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The challenge

Poor animal health has societal and environmental consequences

Livestock are critical to human nutrition and livelihoods, especially for smallholder farmers in low- and middle-income countries. Productivity losses occur due to diseases, inadequate access to feed and clean water, injuries and predation. Particularly for those in rural areas, poor animal health is directly linked to poverty, malnutrition and risk of zoonotic disease exposure, leading to poor human health. At the global level, poor productivity of diseased animals contributes to climate change and environmental degradation as more resources are required to grow the same amount of meat, milk or wool.

Investments to prevent animal diseases and health problems are increasing globally. Information on where this money is being spent, to address which problems, and what effect it is having, is poorly documented and badly understood across the global livestock sector, especially in smallholder contexts. The result is a limited ability of both the public and private sectors to target resources at specific social, economic, and environmental issues that will have the most significant impact on global agrifood systems.

Our response

We’re part of a global team

The Global Burden of Animal Diseases (GBADs) programme is a worldwide initiative aimed at building a standardised data sharing platform. The  epidemiological and economic data on the platform will be used to assess the overall societal cost of livestock diseases in different production systems around the world.

The programme comprises several research themes, each tasked with developing and testing a specific part of the GBADs methodology. Research approaches will initially be evaluated in a small number of case study countries, then expanded to additional countries and sectors.

We are leading research to quantify livestock populations and the current economic investment in livestock production. This provides the basis for differentiating the burden of animal disease by species, production purpose and region. Our researchers are also leading a case study in Indonesia, where we will apply methods developed by other GBADs themes to quantify the economic, social, and environmental burden of animal production losses.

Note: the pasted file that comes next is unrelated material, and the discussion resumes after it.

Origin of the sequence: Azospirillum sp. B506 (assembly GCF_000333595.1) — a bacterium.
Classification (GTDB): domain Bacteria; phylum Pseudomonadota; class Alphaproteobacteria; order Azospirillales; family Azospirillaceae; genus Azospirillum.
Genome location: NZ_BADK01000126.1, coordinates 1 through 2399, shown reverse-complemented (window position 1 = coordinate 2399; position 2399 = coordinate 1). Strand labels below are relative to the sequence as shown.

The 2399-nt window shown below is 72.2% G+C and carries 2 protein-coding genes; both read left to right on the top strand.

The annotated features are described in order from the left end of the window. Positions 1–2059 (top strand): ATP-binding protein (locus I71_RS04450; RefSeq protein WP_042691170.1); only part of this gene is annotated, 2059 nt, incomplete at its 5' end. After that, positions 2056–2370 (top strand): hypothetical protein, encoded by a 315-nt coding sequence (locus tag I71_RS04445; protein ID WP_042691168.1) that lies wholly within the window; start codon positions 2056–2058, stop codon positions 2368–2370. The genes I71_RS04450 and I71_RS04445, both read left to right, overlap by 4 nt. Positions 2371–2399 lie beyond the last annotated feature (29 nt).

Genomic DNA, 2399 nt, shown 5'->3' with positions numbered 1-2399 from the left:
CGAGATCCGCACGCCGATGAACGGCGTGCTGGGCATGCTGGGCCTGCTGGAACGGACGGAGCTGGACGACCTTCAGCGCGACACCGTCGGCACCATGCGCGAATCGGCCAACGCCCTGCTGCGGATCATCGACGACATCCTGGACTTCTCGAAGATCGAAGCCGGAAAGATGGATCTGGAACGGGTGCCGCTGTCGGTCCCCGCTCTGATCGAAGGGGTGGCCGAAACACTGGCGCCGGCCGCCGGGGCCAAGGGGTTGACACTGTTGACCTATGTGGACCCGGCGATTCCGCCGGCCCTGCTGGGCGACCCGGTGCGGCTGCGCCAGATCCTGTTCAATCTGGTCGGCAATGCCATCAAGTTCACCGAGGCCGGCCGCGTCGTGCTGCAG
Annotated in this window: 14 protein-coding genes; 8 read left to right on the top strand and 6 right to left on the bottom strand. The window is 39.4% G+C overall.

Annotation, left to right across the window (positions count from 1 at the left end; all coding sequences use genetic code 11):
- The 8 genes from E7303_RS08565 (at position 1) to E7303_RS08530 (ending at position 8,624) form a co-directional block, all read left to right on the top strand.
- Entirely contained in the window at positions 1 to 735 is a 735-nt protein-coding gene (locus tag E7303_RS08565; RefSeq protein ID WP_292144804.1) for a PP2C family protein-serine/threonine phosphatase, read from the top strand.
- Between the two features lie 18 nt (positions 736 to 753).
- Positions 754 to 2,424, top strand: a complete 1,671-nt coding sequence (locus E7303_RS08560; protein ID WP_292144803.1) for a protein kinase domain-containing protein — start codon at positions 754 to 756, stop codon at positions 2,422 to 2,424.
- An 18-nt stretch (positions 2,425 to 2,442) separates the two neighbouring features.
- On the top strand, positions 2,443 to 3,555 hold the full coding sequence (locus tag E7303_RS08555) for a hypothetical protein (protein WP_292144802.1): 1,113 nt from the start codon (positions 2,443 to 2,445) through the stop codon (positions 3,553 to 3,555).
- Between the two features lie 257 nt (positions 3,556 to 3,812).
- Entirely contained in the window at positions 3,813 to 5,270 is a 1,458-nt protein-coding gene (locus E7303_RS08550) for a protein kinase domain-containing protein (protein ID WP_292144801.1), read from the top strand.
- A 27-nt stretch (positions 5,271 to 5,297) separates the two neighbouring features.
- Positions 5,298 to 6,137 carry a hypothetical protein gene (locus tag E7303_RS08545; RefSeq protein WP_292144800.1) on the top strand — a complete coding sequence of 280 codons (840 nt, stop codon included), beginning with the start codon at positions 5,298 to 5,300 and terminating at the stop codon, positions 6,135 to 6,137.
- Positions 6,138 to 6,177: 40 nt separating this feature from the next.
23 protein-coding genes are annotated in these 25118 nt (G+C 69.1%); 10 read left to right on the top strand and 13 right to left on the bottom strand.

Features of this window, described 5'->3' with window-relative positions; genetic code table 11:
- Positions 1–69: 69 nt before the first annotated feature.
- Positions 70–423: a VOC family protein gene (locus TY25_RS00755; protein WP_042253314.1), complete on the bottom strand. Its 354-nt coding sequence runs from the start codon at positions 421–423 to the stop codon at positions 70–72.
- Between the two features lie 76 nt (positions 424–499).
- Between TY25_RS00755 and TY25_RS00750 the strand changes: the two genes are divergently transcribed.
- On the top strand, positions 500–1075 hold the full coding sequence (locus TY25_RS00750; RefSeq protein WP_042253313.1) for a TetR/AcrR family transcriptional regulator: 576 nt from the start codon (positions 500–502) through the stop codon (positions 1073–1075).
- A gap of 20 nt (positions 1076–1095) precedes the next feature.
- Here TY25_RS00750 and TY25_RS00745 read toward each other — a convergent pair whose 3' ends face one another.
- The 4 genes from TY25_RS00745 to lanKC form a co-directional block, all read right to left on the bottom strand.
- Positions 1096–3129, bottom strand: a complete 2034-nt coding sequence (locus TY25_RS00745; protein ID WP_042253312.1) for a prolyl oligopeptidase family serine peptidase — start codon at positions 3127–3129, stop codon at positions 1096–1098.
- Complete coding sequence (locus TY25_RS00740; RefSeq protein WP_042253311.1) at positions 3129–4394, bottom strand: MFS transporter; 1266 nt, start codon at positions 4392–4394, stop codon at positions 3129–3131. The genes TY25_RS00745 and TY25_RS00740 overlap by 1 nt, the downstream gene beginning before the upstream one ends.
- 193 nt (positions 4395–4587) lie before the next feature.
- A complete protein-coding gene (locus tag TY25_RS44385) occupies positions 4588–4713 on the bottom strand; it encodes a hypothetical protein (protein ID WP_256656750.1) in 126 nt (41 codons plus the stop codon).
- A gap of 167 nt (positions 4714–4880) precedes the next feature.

We are currently considering an Australian case study as part of this research.

Visit the website of the Global Burden of Animal Diseases (GBADs).

The results

GBADs will inform future investments in animal health and production

GBADs will enable society to examine animal health and the disease burden from a fresh perspective. It will provide science-backed information on individuals and communities which are the most impacted. GBADs will also describe the burden in economic terms and demonstrate how animal health is associated with agricultural productivity, smallholder household income, the empowerment of women and the equitable provision of a safe, affordable, nutritious diet.

This information will be generated on a regular basis to advocate on the need for investment in animal health systems, help allocate resources to where this need is greatest (e.g. to specific production systems or diseases), and to evaluate the impact of these investments over time.

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